Thursday, May 29, 2008

SBS 2003 book - chapter 3 - backup and release notes

I am Harry Brelsford ( the author of Windows Small Business Server 2003 Best PRactices. I am posting up parts of my book each day to get it in the wild before SBS 2008 releases! Enjoy this gift.

Backup Data
With SPRINGERS, you are installing SBS on a brand-new HP/Compaq Proliant server as part of our sample company setup. The company’s data initially remains on the old NetWare server until it will be transferred over the wire or across the network to the new SBS server. That said, the data backup precautions are nothing out of the ordinary: Last night’s backup should be verified.
But let’s trade places for a moment and present a different scenario: reuse of an existing server machine. This assumes you are like many small businesses and hope to reuse your existing server for SBS. So one of the first things you are confronted with is major data backup issues. That is, how do you transfer data, via a single machine, from your previous operating system (say NetWare or NT) to SBS?
BEST PRACTICE: Please carefully read the following scenario and appreciate that is an advanced topic for guru SBSers. First and foremost, I do assume that the foreign environment you are migrating data from has a tape backup device attached to the server, the tape backup device works, and you know how to make and verify a tape backup on the foreign system. My example uses Novell NetWare as its foreign system from which the data will be migrated to the new SBS system. But to be honest, you’ll likely see more Windows NT scenarios out there than NetWare.
Assume that you are converting from a small Novell NetWare network to SBS. Also assume that, to save money, you plan to reformat the hard drive on your existing NetWare server and install SBS. Thus, your first challenge is to make darn sure that you’ve completely protected the business’s data located on the existing NetWare server prior to reformatting its hard disk. If not, let’s just say there aren’t enough hours in the day to re-create the data you’ve lost!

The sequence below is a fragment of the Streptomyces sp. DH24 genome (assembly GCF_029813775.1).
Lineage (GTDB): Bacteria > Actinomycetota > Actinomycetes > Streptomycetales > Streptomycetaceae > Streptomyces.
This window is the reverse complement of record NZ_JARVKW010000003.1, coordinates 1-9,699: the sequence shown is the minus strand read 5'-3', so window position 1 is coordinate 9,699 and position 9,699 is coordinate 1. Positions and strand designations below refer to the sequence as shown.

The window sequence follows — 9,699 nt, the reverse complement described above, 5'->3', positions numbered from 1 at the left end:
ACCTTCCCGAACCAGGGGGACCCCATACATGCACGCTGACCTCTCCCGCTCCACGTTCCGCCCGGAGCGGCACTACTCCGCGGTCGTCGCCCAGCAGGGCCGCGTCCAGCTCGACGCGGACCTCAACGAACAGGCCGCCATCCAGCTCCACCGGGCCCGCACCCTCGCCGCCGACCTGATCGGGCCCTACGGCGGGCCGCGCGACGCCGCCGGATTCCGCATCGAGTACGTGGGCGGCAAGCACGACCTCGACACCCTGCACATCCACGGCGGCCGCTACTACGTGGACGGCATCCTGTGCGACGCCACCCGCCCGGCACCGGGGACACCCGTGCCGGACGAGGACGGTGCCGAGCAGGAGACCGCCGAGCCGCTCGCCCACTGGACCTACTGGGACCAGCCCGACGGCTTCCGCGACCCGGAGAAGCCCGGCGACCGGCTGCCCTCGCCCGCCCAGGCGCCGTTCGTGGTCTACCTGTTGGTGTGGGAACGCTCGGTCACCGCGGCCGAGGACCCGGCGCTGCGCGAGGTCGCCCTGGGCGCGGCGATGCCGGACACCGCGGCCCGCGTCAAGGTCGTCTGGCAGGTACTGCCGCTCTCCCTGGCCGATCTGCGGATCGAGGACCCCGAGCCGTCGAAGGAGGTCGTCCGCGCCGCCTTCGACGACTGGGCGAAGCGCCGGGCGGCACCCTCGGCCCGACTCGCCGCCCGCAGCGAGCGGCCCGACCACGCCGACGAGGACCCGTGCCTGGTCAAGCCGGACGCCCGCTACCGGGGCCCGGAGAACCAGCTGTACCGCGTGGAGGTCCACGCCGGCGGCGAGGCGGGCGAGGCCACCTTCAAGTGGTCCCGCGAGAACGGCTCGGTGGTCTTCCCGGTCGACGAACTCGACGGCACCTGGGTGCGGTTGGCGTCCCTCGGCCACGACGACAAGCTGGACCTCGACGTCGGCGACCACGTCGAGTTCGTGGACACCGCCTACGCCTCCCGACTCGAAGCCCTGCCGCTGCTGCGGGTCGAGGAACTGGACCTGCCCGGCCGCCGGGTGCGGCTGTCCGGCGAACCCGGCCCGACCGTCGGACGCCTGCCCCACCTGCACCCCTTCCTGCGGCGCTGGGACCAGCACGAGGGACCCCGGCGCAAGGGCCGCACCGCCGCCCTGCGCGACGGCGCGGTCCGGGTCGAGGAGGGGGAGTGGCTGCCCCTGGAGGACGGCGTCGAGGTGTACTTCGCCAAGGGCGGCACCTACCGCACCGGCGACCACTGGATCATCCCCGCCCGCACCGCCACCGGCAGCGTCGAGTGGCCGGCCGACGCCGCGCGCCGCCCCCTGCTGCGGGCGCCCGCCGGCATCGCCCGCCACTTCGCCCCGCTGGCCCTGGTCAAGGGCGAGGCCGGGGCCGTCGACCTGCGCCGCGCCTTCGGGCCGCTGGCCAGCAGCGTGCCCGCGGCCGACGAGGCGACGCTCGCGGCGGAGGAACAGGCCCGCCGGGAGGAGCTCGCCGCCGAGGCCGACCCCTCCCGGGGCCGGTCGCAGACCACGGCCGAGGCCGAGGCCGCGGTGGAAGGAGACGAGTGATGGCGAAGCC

The challenge here is that the tape created on a NetWare server using an NLM-based tape backup application isn’t readable by the SBS’s native tape backup application. In fact, relying on such a strategy results in an error message regarding a foreign tape when you try to access the tape under the native backup routine in SBS.
So what can you do? I’ve performed the following work-around to transfer this data from NetWare to SBS server-based environments. What makes this work­around so SBS-specific is that you can play this trick in a smaller environment, the kind of environment that SBS caters to. Obviously, this trick wouldn’t be possible in larger enterprise environments that the full versions of Windows Server 2003 cater to.
First, copy the NetWare-based data to a second server or even one or two client workstations. As you know, today’s workstations have huge hard drives that are often larger than those found on older servers in smaller companies. In my case years back, I pursued both strategies. I literally copied the firm’s data from its existing NetWare server (2.5GB of data on a NetWare partition) to a loaner NetWare 4.11 server that I brought from home. I also copied the same data to a subdirectory of a robust workstation. After I completed my SBS installation, I (of course) copied the data back to the newly created SBS server from the client workstation. Using the data copy stored on the workstation, I saved a lot of time by not dropping under the hood on SBS and performing a somewhat nasty Win2K-ism of installing Gateway Services For NetWare (GSNW) to retrieve the data from my loaner NetWare 4.11 server.
BEST PRACTICE: I’ve done the same thing with an SBS installation converting from a Linux server to a new SBS server. In this case, I wasn’t interested in wasting the time to perfect the ICE.TEN terminal emulation connection between the Linux box and the SBS server. Thus, I copied the data from the Linux box to a workstation and back to the new SBS server.
Read Release Notes
Take my advice and open the README.HTM which points you to four documents:
• Small Business Server 2003 Release Notes
• Getting Started
• Restoring Your Server (this is very cool and something I speak to in Chapter 11 of this book and my forthcoming advanced book for SBS 2003 that will be released in mid-2004).
• Windows Server 2003 Release Notes

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